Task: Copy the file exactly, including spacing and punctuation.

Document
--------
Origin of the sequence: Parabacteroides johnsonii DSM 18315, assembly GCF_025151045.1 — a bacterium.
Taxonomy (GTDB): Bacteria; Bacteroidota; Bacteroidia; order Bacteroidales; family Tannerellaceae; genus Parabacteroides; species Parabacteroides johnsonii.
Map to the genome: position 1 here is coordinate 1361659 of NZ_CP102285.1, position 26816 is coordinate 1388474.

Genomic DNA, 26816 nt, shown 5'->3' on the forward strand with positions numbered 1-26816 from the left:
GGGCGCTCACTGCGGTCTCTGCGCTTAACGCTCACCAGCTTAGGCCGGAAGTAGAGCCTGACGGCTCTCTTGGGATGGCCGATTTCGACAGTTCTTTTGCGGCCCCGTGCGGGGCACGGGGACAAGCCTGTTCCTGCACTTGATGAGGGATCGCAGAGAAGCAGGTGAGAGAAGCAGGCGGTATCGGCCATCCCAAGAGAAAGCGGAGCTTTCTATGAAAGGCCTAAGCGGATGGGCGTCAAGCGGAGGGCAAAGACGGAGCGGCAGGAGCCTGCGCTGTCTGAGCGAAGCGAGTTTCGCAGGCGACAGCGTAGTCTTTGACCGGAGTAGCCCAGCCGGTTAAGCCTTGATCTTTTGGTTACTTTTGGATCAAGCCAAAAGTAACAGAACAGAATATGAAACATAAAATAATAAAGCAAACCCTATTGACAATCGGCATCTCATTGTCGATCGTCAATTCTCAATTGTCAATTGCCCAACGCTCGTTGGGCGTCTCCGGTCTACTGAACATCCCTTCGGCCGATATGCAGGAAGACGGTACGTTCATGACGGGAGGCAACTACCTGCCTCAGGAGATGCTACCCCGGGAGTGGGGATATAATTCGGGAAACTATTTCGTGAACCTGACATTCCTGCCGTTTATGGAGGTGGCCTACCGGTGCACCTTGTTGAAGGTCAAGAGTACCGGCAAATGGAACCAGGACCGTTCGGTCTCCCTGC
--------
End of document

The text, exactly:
Origin of the sequence: Parabacteroides johnsonii DSM 18315, assembly GCF_025151045.1 — a bacterium.
Taxonomy (GTDB): Bacteria; Bacteroidota; Bacteroidia; order Bacteroidales; family Tannerellaceae; genus Parabacteroides; species Parabacteroides johnsonii.
Map to the genome: position 1 here is coordinate 1361659 of NZ_CP102285.1, position 26816 is coordinate 1388474.

Genomic DNA, 26816 nt, shown 5'->3' on the forward strand with positions numbered 1-26816 from the left:
GGGCGCTCACTGCGGTCTCTGCGCTTAACGCTCACCAGCTTAGGCCGGAAGTAGAGCCTGACGGCTCTCTTGGGATGGCCGATTTCGACAGTTCTTTTGCGGCCCCGTGCGGGGCACGGGGACAAGCCTGTTCCTGCACTTGATGAGGGATCGCAGAGAAGCAGGTGAGAGAAGCAGGCGGTATCGGCCATCCCAAGAGAAAGCGGAGCTTTCTATGAAAGGCCTAAGCGGATGGGCGTCAAGCGGAGGGCAAAGACGGAGCGGCAGGAGCCTGCGCTGTCTGAGCGAAGCGAGTTTCGCAGGCGACAGCGTAGTCTTTGACCGGAGTAGCCCAGCCGGTTAAGCCTTGATCTTTTGGTTACTTTTGGATCAAGCCAAAAGTAACAGAACAGAATATGAAACATAAAATAATAAAGCAAACCCTATTGACAATCGGCATCTCATTGTCGATCGTCAATTCTCAATTGTCAATTGCCCAACGCTCGTTGGGCGTCTCCGGTCTACTGAACATCCCTTCGGCCGATATGCAGGAAGACGGTACGTTCATGACGGGAGGCAACTACCTGCCTCAGGAGATGCTACCCCGGGAGTGGGGATATAATTCGGGAAACTATTTCGTGAACCTGACATTCCTGCCGTTTATGGAGGTGGCCTACCGGTGCACCTTGTTGAAGGTCAAGAGTACCGGCAAATGGAACCAGGACCGTTCGGTCTCCCTGC